This is the Second installment in the 3d printer project ideas: Salt Grinder repair project, if you missed the first part then click here.
So the first section dealt with the fact that the salt cellar had brokenand I need to fix it – or buy another one.
I was also looking at learning google sketchup, but I found that after having a good go at it I was left with a model without a bottom. I could not fix this and after reviewing another 3d printer, the Cubepro Trio, I came across their basic design software – yes it costs money but is free for 15 days.
I will review (#amazon link) Cubify Invent shortly as I feel it is a very good CAD system designed specifically for 3d printers. For 3d printer project ideas this software, for the price is excellent value for money, yes there are free CAD programs available and i will trial them. but for ease of use and fit for purpose at the moment I cannot fault the program.
Another web site has tutorials on this software, if you intend to get it I would advise watching these to get the concept behind the CAD. This helped no end and so today I looked at the part again and redrew it from the ground up.
Starting with an outside circle and adding an inner ring along with the retainer- the main piece that was broken on the original.
Moving up to the keyways and retaining screw holes.
This time the whole piece was drawn up in an hour. Wow – even for me that was quick!!
With sketchup I had to make sure the model was closed and had no spurious lines within the model, not with Cubify Invent, as it is designed to work with 3d printers then it produces a model suitable for 3d printers.
Exporting it to stl out of Cubify invent is simplicity itself (file -export).
Taking it to the machine by the printer and passing it through CURA to get the g-codes, I printed it out.
The whole print took 35 minutes. About 1m (3 ft) of material, I am using PLA at the moment.
Offering up the ceramic part to the print I found that the printer had overshot, it was far too tight!! The keyways had a extra piece at the ends, where I need to examine the operation of the printer again. The part could be cleaned up by filing and sanding down, this would prove tricky in the corners of the inner circle so i decided to scrap this one and revisit the cad.
So back to the software. I now needed to modify the part! Not always easy with a lot of cad and with simple models it is sometimes better to start again.
But now I have found out a bit about planes, and the drawing tree down the side (right click and select edit) I decided that it must be possible to modify it.
Going up to the first sketch and editing it to increase the outer diameter was simple. Increasing the inner hole size next.
Moving down the tree and looking at each of the sketches I was able to modify the model to try to ensure a good fit next time.
I allowed +0.5mm for tolerance so hole diameters were opened by 1mm.
The screw hole diameter could only be opened by 0.5mm or the hole would break through the side.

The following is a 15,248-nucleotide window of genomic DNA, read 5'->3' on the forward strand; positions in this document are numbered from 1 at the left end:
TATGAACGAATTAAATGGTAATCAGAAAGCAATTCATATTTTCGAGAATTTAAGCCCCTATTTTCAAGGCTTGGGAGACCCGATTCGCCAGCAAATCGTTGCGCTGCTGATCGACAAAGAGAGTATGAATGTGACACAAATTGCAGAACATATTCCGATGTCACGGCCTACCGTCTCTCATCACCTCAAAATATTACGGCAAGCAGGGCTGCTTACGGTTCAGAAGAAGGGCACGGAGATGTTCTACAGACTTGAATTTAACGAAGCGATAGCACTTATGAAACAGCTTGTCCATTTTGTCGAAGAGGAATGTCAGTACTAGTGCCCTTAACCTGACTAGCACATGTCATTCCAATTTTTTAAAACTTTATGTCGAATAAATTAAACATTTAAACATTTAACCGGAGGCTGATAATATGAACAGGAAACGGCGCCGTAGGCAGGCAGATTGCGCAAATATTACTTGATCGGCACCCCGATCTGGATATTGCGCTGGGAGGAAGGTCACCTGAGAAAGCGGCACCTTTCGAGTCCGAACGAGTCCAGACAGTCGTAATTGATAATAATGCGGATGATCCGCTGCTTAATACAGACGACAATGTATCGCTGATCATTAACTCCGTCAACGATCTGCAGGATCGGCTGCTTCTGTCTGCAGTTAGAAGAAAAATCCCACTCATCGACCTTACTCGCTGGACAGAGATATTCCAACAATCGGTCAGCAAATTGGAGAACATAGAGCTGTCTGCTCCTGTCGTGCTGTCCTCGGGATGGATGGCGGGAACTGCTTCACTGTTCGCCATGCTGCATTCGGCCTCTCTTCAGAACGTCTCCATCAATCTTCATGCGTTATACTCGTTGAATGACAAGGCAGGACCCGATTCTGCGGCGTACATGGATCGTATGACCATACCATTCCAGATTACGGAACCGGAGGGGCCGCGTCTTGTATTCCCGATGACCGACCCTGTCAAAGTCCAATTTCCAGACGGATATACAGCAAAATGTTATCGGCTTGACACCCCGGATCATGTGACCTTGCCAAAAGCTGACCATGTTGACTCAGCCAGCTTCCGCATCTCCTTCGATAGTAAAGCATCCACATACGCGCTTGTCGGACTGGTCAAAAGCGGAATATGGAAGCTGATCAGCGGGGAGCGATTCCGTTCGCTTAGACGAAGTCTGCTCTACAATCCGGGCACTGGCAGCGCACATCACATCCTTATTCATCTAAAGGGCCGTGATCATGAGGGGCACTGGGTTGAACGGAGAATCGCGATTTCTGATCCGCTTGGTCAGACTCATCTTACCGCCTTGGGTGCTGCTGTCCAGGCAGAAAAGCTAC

This model was saved as mk2, and run through CURA to get the g-codes.
Another print and removing it off the build platform I set about trial fitting the various parts.
The ceramic inner dropped in as did the plastic retainer – uh oh !! it seems to be going too well.
Trying the screw they also dropped through the holes.
So assembling the salt cellar with its main grinder piece, I was surprised but pleased that it all fitted back together.
What would I do different?
The screwdriver bit is very tight when screwing it back together – so don’t forget tool clearance.
Trying the grinder the some of the salt crystals are big and will not go into the grinder mechanism, this would be corrected by leaving more space between the bottom and the inner grinding piece ( make it 1mm longer!!).
Other than this and it appearing a bit ‘heavy’ on the bottom ( thickness of the rim) I am quite happy with this- I may come back to it in the future with an improved design, but for now this is good enough.
So this is the use of a 3d printer – you find something that is broken and design – or copy the broken part – into CAD. Translate that into g-codes and then print it out.
If it need modifying you can do this, reprint and check for fit.
Once it fits you reassemble the finished piece and admire your handiwork.
It is satisfying to be able to produce parts, which in the olden days would only be available to machinists. Now are available to people who can use CAD programs. If you struggle with the CAD then there are houses who will produce the files – or even the finished parts for you. Meaning that that old piece which you have been meaning to get to fixing can now get finally fixed with a proper solution. Or the idea you had about improving that piece and never had the ability to achieve you can now go ahead and draw up in CAD and print it out.
What have you got lying around the house that you mean to get fixed and have been waiting for the ideal moment? Leave a comment below about what your 3d printer project ideas are and we can share in the versatility of the printers.
Thanks for reading